"I was out for 40 days after a motorcycle accident, but I don't remember much for about 6 weeks after that as well. I was sedated with ketamine and a mix of opiates and started to wean off of them while still on a ventilator and ECMO. I was extremely confused and seeing double so I was terrified. Communicating was very hard because of the confusion and that I couldn't talk or write. The thing I remember most vividly is the insane hallucinations I had as a result of the ketamine. I was hallucinating something that was making me freak out and try to rip the tubes out of me, including my ventilator, chest tubes, and arterial line so they had no choice but to tie my limbs down and put boxing gloves on my hands. I had no idea I was doing any of that, but I had moments where I was significantly more aware of what was going on, which were so frustrating because I was completely tied down and again, couldn't communicate. The doctors and nurses kept trying to explain to me what I was doing and that I needed to stop, but I did not understand. I felt like I was being tortured and I couldn't understand why."

"At the time of my accident, I was in an online relationship that had become very rocky. I had booked a flight to meet the girl and my accident happened the day before my flight. This was only somewhat of a coincidence, as I was riding my motorcycle extremely recklessly due to my emotions and frustration in the relationship, and with my life for other reasons. My family knew about my relationship and was able to tell her, but it wasn't until about 3 months after the day of the accident that I talked to her for the first time by sending her a video."

"One of my respiratory therapists put a device on my tracheostomy so I was able to talk. This was an extremely emotional moment and my mom was the first person to hear my voice. I used the device to talk on the phone with the girl, but it was difficult because the ventilator was loud and the device did not sound like my normal voice. My relationship with her was not the same and not recoverable. In hindsight, this was for the better, but in the moment despite all the terrible things I was experiencing, the feeling of having lost the connection with this girl who was my first love was awful. By this time I was becoming completely aware of what I did and what happened, and extremely conscious of what I had put my mom through as she had been by my side every day in the hospital not knowing if I would survive, or if I had sustained significant brain damage."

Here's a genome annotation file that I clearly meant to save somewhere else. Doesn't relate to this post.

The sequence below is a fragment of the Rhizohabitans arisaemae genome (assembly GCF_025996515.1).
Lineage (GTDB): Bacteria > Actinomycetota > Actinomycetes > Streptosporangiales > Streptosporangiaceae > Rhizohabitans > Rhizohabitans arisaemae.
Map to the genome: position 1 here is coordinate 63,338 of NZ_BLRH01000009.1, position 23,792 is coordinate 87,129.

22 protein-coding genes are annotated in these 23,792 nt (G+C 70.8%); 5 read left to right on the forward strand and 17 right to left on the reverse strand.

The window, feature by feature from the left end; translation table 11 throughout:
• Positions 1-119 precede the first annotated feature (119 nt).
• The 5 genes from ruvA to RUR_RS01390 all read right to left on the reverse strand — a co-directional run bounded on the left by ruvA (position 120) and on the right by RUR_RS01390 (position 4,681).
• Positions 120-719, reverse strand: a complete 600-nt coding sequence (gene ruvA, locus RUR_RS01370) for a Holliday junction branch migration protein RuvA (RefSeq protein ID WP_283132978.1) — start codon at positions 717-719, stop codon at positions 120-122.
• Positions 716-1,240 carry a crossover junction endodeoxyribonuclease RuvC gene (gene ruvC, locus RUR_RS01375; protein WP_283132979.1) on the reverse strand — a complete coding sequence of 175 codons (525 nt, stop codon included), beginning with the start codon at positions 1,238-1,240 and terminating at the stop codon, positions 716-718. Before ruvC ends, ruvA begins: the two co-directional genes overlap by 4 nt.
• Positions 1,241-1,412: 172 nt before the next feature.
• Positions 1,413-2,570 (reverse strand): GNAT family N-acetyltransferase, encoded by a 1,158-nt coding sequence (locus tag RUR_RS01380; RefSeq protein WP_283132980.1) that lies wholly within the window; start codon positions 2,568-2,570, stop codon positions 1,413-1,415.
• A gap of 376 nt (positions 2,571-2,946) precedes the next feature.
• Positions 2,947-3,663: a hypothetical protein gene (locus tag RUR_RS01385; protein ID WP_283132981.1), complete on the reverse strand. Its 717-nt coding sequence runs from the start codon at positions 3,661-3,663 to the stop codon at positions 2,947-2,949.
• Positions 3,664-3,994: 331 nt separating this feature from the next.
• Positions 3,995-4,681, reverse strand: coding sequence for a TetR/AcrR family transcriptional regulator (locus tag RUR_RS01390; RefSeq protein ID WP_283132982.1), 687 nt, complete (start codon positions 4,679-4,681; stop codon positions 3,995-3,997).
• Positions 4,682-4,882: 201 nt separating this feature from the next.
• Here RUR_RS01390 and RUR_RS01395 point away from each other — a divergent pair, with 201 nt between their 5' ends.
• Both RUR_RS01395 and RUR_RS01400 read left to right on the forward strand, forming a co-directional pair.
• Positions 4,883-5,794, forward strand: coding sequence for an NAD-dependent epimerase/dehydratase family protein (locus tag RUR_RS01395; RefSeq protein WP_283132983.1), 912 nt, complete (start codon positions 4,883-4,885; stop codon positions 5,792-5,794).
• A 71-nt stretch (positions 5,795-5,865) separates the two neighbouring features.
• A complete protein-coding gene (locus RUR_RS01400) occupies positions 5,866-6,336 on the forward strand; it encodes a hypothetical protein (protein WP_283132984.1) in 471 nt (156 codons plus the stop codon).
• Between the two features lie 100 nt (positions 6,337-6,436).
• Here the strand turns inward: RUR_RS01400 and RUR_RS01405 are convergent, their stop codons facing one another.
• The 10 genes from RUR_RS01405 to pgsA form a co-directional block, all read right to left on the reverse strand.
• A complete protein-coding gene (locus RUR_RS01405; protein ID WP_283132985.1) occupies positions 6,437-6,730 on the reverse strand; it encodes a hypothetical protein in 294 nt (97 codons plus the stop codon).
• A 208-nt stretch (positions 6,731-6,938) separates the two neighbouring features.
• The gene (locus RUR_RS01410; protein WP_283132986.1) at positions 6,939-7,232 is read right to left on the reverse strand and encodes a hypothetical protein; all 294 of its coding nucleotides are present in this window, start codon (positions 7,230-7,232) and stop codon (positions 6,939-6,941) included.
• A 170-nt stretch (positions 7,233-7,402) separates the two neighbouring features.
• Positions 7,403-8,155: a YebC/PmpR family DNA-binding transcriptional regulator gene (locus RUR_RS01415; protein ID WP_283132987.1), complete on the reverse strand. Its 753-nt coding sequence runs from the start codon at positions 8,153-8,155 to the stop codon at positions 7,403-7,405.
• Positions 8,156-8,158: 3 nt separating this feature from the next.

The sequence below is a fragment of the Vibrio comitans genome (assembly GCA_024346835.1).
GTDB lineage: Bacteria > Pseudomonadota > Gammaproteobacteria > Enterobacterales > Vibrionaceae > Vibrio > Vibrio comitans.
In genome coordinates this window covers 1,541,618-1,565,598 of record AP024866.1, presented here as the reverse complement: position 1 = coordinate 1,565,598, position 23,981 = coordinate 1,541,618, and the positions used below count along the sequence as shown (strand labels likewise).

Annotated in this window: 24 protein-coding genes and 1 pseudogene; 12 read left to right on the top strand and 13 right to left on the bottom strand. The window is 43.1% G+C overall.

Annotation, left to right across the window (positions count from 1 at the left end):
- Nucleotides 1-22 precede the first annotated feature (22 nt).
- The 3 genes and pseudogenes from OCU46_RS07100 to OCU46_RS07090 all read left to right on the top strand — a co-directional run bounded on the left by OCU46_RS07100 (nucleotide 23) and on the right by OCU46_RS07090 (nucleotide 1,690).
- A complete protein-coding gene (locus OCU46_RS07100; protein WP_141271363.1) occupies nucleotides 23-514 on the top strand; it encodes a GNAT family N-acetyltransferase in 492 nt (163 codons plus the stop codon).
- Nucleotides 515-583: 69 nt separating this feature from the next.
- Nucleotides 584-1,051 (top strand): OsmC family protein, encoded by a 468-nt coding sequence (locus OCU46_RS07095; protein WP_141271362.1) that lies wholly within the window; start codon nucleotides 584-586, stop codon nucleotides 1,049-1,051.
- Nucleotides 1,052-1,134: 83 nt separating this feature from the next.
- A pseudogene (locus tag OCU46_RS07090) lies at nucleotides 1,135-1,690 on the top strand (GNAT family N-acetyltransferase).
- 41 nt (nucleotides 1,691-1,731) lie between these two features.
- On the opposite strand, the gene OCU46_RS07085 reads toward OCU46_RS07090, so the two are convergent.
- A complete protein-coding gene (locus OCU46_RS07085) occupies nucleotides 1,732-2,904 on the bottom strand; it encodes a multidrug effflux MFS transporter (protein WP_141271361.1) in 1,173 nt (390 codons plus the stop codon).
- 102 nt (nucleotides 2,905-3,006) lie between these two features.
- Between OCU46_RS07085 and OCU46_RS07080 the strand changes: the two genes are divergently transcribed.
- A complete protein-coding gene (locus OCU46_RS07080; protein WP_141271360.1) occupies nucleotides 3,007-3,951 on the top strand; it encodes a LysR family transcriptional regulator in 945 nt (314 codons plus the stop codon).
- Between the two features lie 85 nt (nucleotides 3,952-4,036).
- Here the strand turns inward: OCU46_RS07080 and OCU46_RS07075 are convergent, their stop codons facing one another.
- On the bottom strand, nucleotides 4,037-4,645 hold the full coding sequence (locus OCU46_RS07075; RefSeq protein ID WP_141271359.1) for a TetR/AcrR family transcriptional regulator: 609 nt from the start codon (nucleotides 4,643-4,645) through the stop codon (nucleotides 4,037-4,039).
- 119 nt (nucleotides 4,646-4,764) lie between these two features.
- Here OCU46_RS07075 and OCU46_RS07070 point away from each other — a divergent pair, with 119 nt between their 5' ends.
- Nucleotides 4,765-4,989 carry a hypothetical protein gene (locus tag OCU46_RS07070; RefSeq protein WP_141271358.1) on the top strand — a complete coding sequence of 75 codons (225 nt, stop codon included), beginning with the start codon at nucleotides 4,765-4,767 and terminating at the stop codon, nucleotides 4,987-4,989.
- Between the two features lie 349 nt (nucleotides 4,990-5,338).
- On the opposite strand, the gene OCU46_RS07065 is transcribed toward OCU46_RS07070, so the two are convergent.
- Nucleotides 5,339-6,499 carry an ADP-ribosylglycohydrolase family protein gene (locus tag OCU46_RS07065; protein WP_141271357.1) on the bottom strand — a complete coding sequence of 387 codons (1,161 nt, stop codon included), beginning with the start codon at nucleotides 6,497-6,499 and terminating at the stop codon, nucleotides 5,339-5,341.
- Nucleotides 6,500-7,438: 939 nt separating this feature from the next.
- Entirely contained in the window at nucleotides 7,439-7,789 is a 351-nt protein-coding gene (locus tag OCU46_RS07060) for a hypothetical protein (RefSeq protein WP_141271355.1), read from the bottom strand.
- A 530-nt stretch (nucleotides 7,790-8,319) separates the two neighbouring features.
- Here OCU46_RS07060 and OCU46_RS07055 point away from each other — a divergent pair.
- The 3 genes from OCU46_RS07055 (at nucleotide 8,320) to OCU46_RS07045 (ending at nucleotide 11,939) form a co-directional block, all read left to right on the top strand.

"After 5 months in the hospital I was transferred to a rehabilitation facility, and two weeks later (December 2019), discharged home with a wheelchair and walker. I was gaining the ability to walk short distances on my own and even decided to start college again. Then covid hit, and I also experienced some unfortunate medical complications that kept me in and out of the hospital for most of 2020."